Police officers might be more nuanced than previously thought in deciding whether it's worth stopping people for minor crimes.
A former Kiwi officer spent more than 800 hours shadowing police in South Australia and New Zealand, examining how and why they decide to interact with the public.
Ross Hendy, a researcher with Australia's Monash University, was still a serving New Zealand officer when he carried out his study, joining foot patrols and ride-alongs in two major cities - anonymised in his research.
He's dubbed the process "suspicioning", telling AAP that officers use three steps alone or in combination to decide if a person's behaviour or situation justified an interaction with police.
They consider if the behaviour is harmful, if it's socially acceptable and whether it's legal or illegal.
Dr Hendy's research focused on things observed by police on patrols that fall into a fringe category. They might include jaywalking, public urination or obnoxious drunken behaviour.
The research came out of a desire to understand what would trigger an officer to do something about what they saw and the fact there's little research into policing in Australia or New Zealand.
When identifying harm, one officer said they'd stop if a person was being "wronged", while another said they prioritised by the type of harm.
In one situation they identified a person involved in a nightclub assault but arrived to find a woman having breathing difficulties.
"My attention immediately went to her ... because obviously that's a life and death situation, or could possibly be," the officer said.
But there's also ambiguity in identifying harm, as officers in New Zealand discovered while responding to a neighbour's call about suspected domestic violence.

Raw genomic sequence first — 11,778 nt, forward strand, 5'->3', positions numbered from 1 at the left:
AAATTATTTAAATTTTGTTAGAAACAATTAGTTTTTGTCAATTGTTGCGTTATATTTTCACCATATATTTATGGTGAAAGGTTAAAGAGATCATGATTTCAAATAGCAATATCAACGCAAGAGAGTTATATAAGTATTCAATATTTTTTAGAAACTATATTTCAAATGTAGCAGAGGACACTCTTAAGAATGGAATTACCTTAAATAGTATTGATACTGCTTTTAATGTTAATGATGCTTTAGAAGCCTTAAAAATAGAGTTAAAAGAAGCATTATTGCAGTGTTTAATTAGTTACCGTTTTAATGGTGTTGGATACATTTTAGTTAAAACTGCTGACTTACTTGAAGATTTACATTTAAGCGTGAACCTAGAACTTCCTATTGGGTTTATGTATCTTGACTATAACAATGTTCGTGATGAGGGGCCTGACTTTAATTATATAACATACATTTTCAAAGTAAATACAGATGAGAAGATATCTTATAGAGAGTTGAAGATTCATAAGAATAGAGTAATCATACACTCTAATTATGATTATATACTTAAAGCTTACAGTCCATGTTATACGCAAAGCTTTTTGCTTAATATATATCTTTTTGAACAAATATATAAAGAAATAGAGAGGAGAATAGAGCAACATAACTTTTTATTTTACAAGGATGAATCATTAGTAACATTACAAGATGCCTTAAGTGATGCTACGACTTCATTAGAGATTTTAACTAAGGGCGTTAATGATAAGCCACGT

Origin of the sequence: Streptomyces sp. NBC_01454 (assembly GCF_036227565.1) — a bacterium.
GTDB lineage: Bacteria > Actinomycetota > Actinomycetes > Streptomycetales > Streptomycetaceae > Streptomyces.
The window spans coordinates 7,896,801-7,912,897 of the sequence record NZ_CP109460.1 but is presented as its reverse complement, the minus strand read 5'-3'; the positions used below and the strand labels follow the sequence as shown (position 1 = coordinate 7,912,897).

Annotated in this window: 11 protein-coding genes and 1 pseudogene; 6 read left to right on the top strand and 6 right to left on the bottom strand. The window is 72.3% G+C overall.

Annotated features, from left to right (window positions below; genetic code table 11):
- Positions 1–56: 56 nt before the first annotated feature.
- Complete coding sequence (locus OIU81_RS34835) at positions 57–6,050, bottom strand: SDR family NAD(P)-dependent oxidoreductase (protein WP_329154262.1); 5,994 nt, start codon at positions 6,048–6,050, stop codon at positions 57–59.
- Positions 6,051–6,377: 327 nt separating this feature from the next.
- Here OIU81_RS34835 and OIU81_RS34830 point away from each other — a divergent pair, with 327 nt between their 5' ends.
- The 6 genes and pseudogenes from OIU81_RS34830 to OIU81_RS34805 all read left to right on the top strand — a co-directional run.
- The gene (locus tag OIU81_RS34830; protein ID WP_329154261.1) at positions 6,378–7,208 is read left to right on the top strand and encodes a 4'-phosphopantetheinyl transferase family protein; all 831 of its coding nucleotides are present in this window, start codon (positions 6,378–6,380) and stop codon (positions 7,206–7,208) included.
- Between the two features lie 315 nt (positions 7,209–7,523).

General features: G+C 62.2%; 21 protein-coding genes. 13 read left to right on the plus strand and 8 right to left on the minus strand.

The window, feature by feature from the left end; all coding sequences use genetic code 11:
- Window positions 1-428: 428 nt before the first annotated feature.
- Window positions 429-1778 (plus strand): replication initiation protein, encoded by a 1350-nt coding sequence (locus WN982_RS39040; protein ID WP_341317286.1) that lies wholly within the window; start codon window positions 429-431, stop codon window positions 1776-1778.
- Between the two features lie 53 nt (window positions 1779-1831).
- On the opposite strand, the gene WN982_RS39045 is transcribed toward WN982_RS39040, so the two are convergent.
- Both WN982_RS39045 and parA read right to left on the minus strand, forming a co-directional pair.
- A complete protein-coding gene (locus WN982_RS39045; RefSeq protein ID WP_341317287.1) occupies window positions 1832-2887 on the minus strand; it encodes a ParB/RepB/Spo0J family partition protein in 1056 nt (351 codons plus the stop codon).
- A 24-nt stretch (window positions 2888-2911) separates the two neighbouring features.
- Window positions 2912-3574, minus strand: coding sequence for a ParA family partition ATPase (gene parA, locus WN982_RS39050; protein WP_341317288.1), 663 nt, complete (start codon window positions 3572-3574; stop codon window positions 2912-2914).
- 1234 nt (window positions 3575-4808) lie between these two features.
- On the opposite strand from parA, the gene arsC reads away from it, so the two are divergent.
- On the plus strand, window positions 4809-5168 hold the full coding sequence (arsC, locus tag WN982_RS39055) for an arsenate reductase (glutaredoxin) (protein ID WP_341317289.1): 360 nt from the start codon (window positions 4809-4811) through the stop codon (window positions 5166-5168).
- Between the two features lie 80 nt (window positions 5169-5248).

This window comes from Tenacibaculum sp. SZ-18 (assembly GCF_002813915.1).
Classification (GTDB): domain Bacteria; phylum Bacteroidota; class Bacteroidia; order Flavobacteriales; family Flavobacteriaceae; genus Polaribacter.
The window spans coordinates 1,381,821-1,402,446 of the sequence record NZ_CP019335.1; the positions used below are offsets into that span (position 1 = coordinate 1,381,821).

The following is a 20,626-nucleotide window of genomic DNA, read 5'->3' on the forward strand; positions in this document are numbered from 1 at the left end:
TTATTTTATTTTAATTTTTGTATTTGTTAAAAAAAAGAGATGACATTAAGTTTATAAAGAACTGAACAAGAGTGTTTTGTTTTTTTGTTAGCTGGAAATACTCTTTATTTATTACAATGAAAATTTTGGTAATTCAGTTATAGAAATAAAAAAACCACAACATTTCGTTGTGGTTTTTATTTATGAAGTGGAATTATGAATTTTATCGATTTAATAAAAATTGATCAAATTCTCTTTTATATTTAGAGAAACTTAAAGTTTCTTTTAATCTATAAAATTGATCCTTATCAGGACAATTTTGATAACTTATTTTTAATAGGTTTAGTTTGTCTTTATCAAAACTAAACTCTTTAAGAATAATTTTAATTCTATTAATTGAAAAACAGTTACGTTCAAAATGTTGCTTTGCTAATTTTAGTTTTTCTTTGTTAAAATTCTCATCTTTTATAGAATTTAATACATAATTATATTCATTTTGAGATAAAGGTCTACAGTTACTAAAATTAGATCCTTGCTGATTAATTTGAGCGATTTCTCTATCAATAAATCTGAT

On arrival they discovered screams heard from the apartment were from sexual activity, rather than physical or emotional harm.
Officers took different approaches when it came to identifying socially acceptable interventions and the bounds of legality versus illegality.
One officer said they wouldn't necessarily intervene if doing so would cause them more embarrassment than the situation justified, suggesting stopping a person skateboarding or crossing the road against a red light.
"You'd probably just bring negative comment upon police for being seen to do something," the officer said.
But their view wasn't universal, with another officer describing themselves as "quite pedantic", saying they would stop a person for anything if their actions were against the law.
Research, particularly in the US, has focused on prejudice as a factor in police interactions but Dr Hendy said his study found no overt discussion of racist behaviour or other prejudices against individuals.
But he did notice stereotypes when it came to locations, particularly student and entertainment quarters on Friday and Saturday nights.
Alcohol and violence-related disorders are more common in those areas and tended to result in targeting of "young men likely to get drunk and go silly", he said.
Australian Associated Press